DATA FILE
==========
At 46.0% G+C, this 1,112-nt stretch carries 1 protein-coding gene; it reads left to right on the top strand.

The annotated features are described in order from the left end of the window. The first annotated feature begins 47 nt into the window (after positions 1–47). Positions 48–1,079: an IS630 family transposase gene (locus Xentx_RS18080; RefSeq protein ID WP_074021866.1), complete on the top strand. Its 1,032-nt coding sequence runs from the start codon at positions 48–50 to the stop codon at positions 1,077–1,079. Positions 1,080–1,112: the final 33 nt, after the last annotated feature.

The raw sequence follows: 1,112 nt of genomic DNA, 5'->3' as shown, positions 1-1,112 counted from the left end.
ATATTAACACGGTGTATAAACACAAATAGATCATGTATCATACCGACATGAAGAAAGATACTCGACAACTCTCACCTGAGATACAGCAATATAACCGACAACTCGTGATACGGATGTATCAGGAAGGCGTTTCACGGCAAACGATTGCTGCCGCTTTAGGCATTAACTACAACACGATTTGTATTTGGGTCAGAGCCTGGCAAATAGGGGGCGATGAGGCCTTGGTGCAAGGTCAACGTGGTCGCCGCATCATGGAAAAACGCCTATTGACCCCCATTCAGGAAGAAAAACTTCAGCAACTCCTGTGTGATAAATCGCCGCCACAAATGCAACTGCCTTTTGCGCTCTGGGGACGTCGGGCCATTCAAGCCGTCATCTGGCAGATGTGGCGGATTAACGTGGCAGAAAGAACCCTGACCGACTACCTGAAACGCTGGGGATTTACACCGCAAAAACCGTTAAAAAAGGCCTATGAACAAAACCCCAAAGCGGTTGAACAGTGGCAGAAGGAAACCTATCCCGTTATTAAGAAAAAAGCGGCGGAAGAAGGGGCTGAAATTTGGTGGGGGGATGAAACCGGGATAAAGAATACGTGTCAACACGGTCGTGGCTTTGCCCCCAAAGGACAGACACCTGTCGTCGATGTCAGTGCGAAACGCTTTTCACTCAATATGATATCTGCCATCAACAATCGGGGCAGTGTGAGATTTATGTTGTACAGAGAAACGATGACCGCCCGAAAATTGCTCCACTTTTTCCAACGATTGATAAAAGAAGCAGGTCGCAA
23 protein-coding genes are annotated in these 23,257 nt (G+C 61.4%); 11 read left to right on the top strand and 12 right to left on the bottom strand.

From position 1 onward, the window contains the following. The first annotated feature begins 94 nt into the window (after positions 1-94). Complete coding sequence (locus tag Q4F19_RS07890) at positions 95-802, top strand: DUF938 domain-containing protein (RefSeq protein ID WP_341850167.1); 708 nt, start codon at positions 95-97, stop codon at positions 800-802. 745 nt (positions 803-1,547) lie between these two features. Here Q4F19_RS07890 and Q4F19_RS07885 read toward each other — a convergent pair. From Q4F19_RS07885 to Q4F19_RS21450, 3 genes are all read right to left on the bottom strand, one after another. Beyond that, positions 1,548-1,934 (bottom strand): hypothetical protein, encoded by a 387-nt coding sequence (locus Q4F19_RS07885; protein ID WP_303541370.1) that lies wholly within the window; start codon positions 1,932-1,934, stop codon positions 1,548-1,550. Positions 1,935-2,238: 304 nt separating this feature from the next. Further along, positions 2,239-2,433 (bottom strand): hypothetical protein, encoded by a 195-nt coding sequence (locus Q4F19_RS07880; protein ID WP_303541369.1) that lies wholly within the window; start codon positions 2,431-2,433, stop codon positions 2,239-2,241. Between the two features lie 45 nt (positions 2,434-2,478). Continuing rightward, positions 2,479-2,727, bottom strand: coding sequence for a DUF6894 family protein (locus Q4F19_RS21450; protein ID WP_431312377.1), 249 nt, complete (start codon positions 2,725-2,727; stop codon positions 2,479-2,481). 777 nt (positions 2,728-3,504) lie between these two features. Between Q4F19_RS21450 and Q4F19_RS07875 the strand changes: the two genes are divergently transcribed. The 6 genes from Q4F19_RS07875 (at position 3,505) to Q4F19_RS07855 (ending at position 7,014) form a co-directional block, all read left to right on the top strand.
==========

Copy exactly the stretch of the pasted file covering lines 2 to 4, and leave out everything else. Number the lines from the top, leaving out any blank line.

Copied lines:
The annotated features are described in order from the left end of the window. The first annotated feature begins 47 nt into the window (after positions 1–47). Positions 48–1,079: an IS630 family transposase gene (locus Xentx_RS18080; RefSeq protein ID WP_074021866.1), complete on the top strand. Its 1,032-nt coding sequence runs from the start codon at positions 48–50 to the stop codon at positions 1,077–1,079. Positions 1,080–1,112: the final 33 nt, after the last annotated feature.

The raw sequence follows: 1,112 nt of genomic DNA, 5'->3' as shown, positions 1-1,112 counted from the left end.
ATATTAACACGGTGTATAAACACAAATAGATCATGTATCATACCGACATGAAGAAAGATACTCGACAACTCTCACCTGAGATACAGCAATATAACCGACAACTCGTGATACGGATGTATCAGGAAGGCGTTTCACGGCAAACGATTGCTGCCGCTTTAGGCATTAACTACAACACGATTTGTATTTGGGTCAGAGCCTGGCAAATAGGGGGCGATGAGGCCTTGGTGCAAGGTCAACGTGGTCGCCGCATCATGGAAAAACGCCTATTGACCCCCATTCAGGAAGAAAAACTTCAGCAACTCCTGTGTGATAAATCGCCGCCACAAATGCAACTGCCTTTTGCGCTCTGGGGACGTCGGGCCATTCAAGCCGTCATCTGGCAGATGTGGCGGATTAACGTGGCAGAAAGAACCCTGACCGACTACCTGAAACGCTGGGGATTTACACCGCAAAAACCGTTAAAAAAGGCCTATGAACAAAACCCCAAAGCGGTTGAACAGTGGCAGAAGGAAACCTATCCCGTTATTAAGAAAAAAGCGGCGGAAGAAGGGGCTGAAATTTGGTGGGGGGATGAAACCGGGATAAAGAATACGTGTCAACACGGTCGTGGCTTTGCCCCCAAAGGACAGACACCTGTCGTCGATGTCAGTGCGAAACGCTTTTCACTCAATATGATATCTGCCATCAACAATCGGGGCAGTGTGAGATTTATGTTGTACAGAGAAACGATGACCGCCCGAAAATTGCTCCACTTTTTCCAACGATTGATAAAAGAAGCAGGTCGCAA